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Introduction to radio transmission systems. Topics include radio transmitter and receiver design, radiowave propagation phenomenology, antenna performance and basic design, and signal detection in the presence of noise. Students will design radio systems to meet specified performance measure. Corequisite: EECS 420 and EECS 461. LEC
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Description and analysis of the key components in optical communication systems. Topics covered include quantum sources, fiber cable propagation and dispersion characteristics, receiver characteristics, and system gain considerations. Prerequisite: EECS 220 and PHSX 313 or equivalent and upper-level EECS eligibility. LEC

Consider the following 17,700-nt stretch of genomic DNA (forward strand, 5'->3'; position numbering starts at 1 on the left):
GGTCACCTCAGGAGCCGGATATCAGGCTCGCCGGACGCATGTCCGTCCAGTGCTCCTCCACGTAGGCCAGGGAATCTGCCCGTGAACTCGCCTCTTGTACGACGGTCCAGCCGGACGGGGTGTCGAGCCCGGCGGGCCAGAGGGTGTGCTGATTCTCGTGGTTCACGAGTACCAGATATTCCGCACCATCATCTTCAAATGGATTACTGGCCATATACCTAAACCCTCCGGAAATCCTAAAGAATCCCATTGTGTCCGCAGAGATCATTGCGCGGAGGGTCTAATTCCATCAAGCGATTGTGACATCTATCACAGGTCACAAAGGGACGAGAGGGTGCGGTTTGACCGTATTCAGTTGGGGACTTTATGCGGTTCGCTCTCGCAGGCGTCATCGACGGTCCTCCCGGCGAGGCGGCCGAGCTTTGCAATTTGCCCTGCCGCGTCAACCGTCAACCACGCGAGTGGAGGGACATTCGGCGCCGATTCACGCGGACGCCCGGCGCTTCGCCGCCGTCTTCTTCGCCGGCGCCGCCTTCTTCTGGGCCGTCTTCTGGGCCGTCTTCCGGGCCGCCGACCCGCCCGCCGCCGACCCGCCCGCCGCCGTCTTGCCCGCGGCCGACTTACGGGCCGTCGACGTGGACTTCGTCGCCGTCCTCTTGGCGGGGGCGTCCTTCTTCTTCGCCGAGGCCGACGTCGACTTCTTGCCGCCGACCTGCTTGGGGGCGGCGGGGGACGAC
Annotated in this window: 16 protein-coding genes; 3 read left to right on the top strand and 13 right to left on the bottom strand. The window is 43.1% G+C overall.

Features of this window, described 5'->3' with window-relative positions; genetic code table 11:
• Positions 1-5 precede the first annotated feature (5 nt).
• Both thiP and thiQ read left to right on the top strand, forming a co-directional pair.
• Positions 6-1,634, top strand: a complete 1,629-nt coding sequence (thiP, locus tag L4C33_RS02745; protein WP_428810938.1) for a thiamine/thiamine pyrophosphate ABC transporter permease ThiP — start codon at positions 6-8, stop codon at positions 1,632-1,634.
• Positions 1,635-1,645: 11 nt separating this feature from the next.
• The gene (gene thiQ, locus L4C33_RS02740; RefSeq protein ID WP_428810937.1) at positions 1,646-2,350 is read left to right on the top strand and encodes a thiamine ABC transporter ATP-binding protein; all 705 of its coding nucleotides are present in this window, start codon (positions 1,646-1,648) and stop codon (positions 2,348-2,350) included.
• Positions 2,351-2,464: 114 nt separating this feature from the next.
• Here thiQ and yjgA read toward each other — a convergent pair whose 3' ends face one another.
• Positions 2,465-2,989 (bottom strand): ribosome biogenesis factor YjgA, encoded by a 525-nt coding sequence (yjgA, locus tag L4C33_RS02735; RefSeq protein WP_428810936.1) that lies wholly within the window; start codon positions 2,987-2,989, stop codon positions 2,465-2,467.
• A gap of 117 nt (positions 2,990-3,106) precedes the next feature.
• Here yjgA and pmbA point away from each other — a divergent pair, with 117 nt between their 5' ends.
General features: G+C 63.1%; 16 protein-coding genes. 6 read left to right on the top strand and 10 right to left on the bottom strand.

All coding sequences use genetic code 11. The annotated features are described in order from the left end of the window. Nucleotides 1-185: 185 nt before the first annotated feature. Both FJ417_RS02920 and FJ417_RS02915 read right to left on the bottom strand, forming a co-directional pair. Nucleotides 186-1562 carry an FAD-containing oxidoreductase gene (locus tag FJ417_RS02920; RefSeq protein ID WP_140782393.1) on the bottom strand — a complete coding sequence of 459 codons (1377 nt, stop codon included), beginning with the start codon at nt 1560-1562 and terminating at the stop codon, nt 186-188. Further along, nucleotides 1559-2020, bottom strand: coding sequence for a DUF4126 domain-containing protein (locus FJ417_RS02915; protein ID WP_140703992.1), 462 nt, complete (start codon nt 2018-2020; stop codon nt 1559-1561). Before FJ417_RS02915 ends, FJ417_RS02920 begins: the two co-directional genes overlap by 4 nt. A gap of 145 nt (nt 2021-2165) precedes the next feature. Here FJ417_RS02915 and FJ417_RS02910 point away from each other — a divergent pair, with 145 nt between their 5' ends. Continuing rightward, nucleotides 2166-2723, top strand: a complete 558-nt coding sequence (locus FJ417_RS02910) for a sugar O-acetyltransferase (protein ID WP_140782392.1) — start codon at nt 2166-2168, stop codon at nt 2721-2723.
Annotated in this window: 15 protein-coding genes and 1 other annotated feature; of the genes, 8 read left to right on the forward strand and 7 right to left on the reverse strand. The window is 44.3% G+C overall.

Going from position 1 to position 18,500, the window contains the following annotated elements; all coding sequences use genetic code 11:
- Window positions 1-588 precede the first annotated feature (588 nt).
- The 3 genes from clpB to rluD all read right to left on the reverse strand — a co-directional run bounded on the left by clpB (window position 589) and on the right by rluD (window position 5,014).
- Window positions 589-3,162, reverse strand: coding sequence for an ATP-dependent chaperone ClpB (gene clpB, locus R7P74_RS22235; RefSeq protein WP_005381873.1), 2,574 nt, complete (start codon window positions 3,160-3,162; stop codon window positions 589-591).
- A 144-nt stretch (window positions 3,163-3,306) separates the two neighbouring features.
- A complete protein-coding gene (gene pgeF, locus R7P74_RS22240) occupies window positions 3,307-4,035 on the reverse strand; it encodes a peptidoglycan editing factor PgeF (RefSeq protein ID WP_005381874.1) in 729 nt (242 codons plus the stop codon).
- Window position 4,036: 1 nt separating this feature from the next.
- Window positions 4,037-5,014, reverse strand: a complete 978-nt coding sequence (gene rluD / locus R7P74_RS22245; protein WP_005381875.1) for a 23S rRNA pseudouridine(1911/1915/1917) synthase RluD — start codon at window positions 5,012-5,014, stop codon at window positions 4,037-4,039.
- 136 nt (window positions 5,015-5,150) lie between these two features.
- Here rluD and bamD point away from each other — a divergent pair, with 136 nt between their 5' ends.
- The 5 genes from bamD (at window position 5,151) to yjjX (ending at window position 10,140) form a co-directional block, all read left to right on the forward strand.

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Basic information about expert systems: architecture of an expert system, building expert systems, uncertainty in expert systems, taxonomy of expert systems. Knowledge representation: first order logic, production systems, semantic nets, frames. Uncertainty in expert systems, one-valued approaches: probability theory, systems using Bayes' rule, and systems using certainty theory; two-valued approaches: systems using Dempster-Shafer theory and system INFERNO; set-valued approaches: systems using fuzzy set theory and systems using rough set theory. Prerequisite: EECS 560 or consent of instructor. LEC
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Principles and techniques of instruction level parallelism, Tomasulo's algorithm, branch prediction, reservation stations, recorder buffers, memory hierarchies. Parallel and scalable architectures, global directory caches, synchronization primitives, memory consistency, multithreading. Only one of EECS 643 and EECS 645 may be used to satisfy EECS degree requirements. Prerequisite: EECS 443. LEC